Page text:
Cult horror filmmaker Ti West (House of the Devil, The Sacrament) branches out into the western genre with highly entertaining results in a movie best described as “John Wick in the Old West”, driven forward by a crackling script, sharp direction and game performances.
A drifter gunslinger by the name of Paul (Ethan Hawke) cuts through the town of Denton on his way to Mexico along with his dog Abbie, but after a brutal run-in with the local deputy (James Ransone), he’s got nothing but vengeance on his mind.
Though West has always been a prodigious talent of sorts, his latest marks a major step-up for his profile, with this being his first movie boasting an A-list cast, including not only Hawke but also Karen Gillan, Taissa Farmiga and John Travolta (the latter playing the deputy’s exasperated father).
West’s latest effort is braced nimbly between being a gritty art-house western and a more populist, goofy attempt much like the recent Magnificent Seven remake, which of course also starred Hawke. The script is rife with dark humour and rich, pulpy dialogue that fits the cast like a glove, while the tone is that of a love letter to classic westerns, yet still allowing West to bring a little of his own uniquely sardonic flavour to the table.
His previous horror movies are well known for their slow-burn approach, which frankly fits the western genre far more snugly, making viewers wait and wait for the blood-letting, which is all that much more cathartic and satisfying when it finally arrives.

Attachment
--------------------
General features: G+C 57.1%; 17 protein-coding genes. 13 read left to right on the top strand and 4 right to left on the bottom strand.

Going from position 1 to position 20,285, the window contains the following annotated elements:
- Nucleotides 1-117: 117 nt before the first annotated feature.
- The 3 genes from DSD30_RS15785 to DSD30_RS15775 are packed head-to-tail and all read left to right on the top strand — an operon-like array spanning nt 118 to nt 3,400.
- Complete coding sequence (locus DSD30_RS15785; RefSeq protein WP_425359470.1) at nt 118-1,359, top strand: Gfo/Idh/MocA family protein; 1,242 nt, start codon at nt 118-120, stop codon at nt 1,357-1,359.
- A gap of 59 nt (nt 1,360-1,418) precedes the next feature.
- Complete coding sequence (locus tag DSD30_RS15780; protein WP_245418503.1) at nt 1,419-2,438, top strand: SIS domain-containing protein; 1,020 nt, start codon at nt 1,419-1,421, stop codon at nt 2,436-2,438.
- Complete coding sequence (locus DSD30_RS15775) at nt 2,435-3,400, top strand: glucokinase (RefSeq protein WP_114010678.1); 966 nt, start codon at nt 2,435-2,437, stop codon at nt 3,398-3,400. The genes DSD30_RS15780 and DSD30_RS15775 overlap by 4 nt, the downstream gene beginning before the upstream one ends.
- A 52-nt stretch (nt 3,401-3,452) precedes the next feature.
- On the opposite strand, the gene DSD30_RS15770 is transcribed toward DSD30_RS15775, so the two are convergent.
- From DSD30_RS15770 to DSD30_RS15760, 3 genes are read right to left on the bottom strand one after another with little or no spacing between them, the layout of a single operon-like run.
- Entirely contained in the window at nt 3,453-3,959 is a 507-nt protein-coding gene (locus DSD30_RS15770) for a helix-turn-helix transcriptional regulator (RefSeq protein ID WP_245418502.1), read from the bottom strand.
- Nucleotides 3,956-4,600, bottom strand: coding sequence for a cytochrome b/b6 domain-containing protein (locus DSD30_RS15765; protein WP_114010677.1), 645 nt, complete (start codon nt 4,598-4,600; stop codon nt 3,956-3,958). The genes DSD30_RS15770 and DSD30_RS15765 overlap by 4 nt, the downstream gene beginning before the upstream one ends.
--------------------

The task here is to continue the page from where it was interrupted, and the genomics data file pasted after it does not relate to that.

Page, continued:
Stylistically, the pic is also on point; West reteams with his The Sacrament DP Eric Robbins to solid returns, even if the real star here just might be Jeff Grace’s terrific throwback score. The snazzy animated opening credits sequence is also brilliantly stylish and, dare I say, one of the movie’s highlights.
As for Hawke, he’s as reliably great here as you’d expect, capable of sure calm when hanging out with Farmiga’s young maid with whom he strikes up an easy rapport, and ferociously vengeful when pursuing the deputy and whoever gets in his way. The rest of the cast similarly rise to the occasion; Farmiga in particular is fun in a more complex role than it first seems, and though Travolta’s part is a lot smaller than the marketing appears to suggest, he’s got a great dynamic with Hawke, where neither guy really wants to take the other one out, but circumstances force them against one another regardless.
On the slight downside, some of the expository dialogue is incredibly blatant, with Hawke talking to either his dog or himself in order to inform the audience of various tidbits of information. The worst thing in the entire movie, though? A ridiculously out-of-place Wilhelm scream during an action beat. It’s incredibly distracting even if it’s unequivocal proof that the movie isn’t taking itself that seriously, despite the odd burst of grand guignol violence.
Barring a few flaws, In a Valley of Violence is a robust entry into a genre that rarely gets its fair due these days, driven by strong performances and another bang-up directorial job from West, who again proves himself to be one of the most versatile indie directors working today.
In a Valley of Violence is available now on VOD